In 1985 I read Every Day is Mother’s Day, a first novel by the unknown author Hilary Mantel, and I knew I wanted to read more by her. A year later I read Vacant Possession and I was hooked. Three days ago I picked up The Art of the Imperfect by unknown author Kate Evans, and I felt the same sense of discovery as I had known thirty years earlier.
The book begins with a quote from the late Petruska Clarkson to the effect that the only way a therapist can let down a client is by dying. I met Petruska Clarkson (probably at about the same time as I first read Hilary Mantel) at Metanoia, the therapeutic practice she ran with her partner at that time, Sue Fish. Kate Evans clearly knows a lot about the therapeutic process, but whether there is any connection between her fictional “Dr” Thelmis Greene (baptised Thelma Green) and Petrusca Clarkson is her business – and nor does it matter, because (a) the book stands on its own as an entertainment and (b) reading it will do you at least as much good as being in therapy.
The setting is Scarborough. Dr Thelmis Greene’s murder is investigated by DS Theo Akinde who suffers from being: an outsider (he’s not even a Yorkshireman, let alone a Scarborough native; black in a predominantly white skinned and white thinking town; and gay. He isn’t short of suspects, most of whom demonstrate forms of what Yorkshire folk would call madness ranging from post-natal depression through obsession to simple, out-and-out barminess and one of the pleasures of the book is the way in which characters’ mental fragility is not spelled out from the beginning but emerges over time. The way we see character development through watching what people do is far more accomplished than is usual in a first novel. Akinde is fortunate to have the help of a local woman in threading his way through Scarborough family connections but it takes a coincidence of an unsatisfactory kind (the only weak point in the book) before he is able to identify the killer. That, though, is hardly the point; The Art of the Imperfect is an absorbing and sometimes hilarious romp through a seaside resort that still thrives as many today do not but maintains its individual character. Thirty years ago, I recognised Hilary Mantel as a name to watch. Today I give you Kate Evans as another.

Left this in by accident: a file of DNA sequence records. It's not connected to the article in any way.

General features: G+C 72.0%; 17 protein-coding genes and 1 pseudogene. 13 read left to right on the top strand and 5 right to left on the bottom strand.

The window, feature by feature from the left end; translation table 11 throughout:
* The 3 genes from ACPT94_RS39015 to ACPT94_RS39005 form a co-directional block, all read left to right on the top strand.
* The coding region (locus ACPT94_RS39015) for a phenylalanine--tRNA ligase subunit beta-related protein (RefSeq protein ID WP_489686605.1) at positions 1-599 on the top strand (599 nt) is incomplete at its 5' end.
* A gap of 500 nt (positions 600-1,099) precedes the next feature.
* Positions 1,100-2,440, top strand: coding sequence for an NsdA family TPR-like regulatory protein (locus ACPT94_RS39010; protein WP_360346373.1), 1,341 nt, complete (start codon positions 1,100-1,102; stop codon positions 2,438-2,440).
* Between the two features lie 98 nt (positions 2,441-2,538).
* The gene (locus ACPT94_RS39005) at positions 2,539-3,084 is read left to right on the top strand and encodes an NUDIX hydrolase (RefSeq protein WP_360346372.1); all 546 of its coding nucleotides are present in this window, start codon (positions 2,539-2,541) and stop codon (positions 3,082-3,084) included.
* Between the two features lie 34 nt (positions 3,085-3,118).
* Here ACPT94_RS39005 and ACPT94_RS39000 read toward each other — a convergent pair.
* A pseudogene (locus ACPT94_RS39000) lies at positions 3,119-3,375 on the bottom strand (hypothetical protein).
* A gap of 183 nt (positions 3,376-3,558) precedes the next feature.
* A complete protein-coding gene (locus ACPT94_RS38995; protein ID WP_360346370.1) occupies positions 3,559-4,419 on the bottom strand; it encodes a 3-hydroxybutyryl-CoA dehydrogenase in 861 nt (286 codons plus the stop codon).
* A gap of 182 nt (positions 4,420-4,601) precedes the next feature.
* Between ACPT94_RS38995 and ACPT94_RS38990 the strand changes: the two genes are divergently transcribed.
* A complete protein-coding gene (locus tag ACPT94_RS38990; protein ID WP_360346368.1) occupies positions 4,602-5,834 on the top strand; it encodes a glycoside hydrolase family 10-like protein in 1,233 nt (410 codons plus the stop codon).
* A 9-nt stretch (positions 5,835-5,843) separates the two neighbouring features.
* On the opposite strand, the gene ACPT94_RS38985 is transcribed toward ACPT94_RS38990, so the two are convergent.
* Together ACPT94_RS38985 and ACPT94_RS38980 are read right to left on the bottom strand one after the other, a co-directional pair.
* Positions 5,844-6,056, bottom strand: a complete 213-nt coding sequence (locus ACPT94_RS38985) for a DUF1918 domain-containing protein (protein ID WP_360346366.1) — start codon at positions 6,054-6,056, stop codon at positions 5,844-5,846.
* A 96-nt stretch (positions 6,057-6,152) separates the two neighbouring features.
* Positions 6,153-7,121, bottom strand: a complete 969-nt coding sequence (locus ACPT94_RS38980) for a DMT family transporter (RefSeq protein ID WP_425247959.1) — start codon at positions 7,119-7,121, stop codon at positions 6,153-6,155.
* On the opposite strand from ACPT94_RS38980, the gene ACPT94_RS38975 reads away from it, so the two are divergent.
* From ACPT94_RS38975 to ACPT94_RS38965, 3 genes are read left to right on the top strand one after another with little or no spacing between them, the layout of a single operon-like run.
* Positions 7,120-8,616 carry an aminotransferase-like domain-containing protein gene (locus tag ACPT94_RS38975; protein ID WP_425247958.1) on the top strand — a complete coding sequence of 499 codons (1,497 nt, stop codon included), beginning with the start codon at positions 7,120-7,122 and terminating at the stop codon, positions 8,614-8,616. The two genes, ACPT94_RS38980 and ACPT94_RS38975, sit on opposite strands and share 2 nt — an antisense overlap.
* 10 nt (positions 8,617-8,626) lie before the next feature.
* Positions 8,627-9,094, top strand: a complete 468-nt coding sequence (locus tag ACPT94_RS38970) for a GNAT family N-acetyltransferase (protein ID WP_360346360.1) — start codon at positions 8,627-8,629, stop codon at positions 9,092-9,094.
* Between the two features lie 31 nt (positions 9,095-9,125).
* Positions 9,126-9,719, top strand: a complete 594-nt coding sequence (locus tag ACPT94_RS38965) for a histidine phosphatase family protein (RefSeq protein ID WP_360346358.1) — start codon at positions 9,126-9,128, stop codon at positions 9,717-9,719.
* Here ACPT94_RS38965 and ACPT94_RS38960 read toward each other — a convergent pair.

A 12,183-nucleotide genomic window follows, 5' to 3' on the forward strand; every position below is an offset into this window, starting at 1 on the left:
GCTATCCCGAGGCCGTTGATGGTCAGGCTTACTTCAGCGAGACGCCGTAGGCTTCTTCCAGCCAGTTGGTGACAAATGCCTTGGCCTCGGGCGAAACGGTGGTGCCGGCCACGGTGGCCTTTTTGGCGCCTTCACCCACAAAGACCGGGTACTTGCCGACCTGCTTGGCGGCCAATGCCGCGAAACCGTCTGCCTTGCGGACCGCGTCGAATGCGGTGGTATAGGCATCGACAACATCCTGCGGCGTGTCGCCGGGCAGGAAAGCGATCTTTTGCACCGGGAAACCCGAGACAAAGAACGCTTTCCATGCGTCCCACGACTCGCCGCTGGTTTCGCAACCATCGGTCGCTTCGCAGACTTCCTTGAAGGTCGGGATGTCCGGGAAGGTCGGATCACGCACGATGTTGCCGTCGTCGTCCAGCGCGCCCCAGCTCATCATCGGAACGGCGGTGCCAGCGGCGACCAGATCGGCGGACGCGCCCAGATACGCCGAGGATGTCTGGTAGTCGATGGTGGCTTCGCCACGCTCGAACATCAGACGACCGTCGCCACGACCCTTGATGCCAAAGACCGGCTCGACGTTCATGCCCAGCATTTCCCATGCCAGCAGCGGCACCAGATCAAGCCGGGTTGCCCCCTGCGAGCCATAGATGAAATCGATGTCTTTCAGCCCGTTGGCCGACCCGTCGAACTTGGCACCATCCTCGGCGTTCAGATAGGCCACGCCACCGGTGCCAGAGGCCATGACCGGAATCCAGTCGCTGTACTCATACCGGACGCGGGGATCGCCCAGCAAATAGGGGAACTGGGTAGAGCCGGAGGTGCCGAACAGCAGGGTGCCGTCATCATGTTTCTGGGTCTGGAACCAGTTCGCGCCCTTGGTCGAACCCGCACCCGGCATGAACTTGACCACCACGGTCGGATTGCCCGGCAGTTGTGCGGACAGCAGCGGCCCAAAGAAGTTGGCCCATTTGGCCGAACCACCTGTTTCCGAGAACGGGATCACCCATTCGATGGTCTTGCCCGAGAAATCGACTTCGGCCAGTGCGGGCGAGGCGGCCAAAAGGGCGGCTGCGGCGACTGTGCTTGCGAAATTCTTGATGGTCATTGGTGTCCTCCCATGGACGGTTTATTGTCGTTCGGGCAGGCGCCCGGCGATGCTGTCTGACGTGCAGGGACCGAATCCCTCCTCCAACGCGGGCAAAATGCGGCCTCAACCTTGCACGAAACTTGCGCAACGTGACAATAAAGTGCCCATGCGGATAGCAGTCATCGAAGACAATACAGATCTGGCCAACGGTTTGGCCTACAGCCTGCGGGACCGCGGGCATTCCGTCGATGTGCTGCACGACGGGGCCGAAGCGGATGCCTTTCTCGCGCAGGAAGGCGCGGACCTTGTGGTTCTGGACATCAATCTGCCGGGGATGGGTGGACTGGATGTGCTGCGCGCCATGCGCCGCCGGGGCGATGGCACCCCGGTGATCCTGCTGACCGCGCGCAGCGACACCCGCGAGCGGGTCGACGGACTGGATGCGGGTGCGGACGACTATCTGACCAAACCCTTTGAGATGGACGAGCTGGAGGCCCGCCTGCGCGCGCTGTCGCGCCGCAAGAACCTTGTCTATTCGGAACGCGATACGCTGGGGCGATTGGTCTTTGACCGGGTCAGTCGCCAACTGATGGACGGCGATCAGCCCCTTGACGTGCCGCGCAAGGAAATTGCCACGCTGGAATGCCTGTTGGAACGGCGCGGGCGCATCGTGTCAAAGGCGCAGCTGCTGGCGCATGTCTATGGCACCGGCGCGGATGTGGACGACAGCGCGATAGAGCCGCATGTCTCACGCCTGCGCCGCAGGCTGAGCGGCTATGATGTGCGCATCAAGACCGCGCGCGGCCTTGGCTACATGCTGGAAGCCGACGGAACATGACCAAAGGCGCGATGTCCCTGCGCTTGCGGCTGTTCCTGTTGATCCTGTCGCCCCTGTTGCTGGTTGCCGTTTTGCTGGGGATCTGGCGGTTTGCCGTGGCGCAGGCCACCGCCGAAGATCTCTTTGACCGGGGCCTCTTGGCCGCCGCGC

See more reviews of other people’s books here